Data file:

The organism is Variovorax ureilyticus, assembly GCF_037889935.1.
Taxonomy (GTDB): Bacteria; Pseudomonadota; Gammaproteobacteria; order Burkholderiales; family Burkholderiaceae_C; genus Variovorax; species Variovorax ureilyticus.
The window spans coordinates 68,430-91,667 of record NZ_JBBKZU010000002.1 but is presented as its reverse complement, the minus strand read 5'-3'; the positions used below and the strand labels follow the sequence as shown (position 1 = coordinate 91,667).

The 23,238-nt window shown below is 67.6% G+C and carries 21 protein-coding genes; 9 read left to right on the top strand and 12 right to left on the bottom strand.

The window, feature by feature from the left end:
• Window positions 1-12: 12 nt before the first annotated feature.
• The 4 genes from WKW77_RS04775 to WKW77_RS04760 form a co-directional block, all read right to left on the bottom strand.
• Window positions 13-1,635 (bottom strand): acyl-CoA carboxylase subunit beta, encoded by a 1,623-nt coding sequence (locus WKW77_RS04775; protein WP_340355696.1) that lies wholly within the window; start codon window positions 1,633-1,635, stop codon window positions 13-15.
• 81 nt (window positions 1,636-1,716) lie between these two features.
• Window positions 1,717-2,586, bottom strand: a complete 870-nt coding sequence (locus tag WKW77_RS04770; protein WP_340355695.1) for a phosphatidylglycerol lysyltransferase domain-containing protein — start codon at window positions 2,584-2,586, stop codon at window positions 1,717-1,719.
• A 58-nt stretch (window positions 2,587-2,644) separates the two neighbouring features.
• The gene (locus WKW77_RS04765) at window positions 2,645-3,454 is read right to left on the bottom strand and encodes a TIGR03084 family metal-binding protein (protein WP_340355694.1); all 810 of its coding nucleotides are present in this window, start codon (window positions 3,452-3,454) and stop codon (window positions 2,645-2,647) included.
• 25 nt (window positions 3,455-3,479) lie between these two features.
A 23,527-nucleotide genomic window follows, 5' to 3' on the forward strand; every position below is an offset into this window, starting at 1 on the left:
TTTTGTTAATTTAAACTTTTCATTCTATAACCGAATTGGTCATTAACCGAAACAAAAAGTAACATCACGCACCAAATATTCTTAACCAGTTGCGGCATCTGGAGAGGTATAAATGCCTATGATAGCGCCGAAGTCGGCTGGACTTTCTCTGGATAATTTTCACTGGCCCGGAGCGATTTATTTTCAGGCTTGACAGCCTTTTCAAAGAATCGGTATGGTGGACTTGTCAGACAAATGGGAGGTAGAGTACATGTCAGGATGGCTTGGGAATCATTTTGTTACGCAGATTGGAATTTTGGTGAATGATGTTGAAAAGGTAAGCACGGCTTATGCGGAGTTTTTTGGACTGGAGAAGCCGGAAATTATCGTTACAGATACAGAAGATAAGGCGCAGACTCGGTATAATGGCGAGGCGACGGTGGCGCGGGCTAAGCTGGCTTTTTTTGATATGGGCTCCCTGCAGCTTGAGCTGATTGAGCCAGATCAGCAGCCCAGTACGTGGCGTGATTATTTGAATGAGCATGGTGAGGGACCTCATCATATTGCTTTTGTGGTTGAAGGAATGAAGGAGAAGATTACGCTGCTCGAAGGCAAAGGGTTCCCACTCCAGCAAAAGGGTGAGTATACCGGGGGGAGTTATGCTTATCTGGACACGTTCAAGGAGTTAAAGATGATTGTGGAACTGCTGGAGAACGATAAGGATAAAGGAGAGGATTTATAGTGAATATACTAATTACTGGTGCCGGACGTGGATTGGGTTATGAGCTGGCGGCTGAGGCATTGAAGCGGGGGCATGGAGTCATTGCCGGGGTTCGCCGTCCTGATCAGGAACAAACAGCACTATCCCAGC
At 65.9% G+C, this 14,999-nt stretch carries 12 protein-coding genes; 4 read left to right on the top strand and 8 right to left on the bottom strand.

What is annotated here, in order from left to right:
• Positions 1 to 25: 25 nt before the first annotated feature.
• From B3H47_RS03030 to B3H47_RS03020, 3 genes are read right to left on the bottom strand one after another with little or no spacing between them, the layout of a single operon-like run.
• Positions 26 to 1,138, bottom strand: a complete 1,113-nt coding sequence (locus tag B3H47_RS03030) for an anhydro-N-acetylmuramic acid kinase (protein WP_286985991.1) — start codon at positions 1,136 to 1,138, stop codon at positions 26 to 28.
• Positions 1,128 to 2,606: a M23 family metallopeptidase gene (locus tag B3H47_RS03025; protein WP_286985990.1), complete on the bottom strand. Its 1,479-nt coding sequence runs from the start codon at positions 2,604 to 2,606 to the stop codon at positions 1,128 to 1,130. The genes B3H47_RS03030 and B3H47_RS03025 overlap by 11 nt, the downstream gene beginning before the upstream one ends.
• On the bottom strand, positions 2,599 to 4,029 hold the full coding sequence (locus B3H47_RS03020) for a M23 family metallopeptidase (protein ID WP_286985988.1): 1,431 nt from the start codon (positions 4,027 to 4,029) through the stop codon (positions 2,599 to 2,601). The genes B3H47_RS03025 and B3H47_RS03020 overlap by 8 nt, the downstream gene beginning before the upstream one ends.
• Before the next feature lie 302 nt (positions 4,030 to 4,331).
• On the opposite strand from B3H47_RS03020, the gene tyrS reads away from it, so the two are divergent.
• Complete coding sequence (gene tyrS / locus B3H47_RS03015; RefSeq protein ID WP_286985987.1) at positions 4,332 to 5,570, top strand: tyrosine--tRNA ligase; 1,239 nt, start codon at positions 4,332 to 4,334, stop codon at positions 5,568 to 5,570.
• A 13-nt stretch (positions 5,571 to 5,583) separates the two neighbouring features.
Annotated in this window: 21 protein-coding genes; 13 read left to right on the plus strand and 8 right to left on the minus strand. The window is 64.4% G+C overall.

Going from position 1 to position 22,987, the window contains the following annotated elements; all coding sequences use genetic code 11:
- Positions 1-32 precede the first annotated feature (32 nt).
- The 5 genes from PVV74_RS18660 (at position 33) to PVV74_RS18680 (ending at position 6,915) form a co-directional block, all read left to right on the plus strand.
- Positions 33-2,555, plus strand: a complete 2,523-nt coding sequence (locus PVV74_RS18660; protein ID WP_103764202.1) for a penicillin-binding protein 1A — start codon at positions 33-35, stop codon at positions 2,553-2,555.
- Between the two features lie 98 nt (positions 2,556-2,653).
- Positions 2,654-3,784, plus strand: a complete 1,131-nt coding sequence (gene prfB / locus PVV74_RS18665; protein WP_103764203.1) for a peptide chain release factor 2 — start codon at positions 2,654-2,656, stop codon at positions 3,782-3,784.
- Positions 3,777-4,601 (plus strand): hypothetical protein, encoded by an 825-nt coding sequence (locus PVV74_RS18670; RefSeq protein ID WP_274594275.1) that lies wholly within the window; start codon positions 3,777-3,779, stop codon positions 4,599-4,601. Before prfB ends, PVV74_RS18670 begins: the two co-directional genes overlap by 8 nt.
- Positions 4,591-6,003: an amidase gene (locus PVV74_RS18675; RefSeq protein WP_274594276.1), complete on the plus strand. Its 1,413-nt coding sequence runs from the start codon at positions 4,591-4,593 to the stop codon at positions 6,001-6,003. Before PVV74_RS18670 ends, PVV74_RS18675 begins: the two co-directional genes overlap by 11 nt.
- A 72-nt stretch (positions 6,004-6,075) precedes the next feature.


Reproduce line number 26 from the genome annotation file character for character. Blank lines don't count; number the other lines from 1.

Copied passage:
• A 13-nt stretch (positions 5,571 to 5,583) separates the two neighbouring features.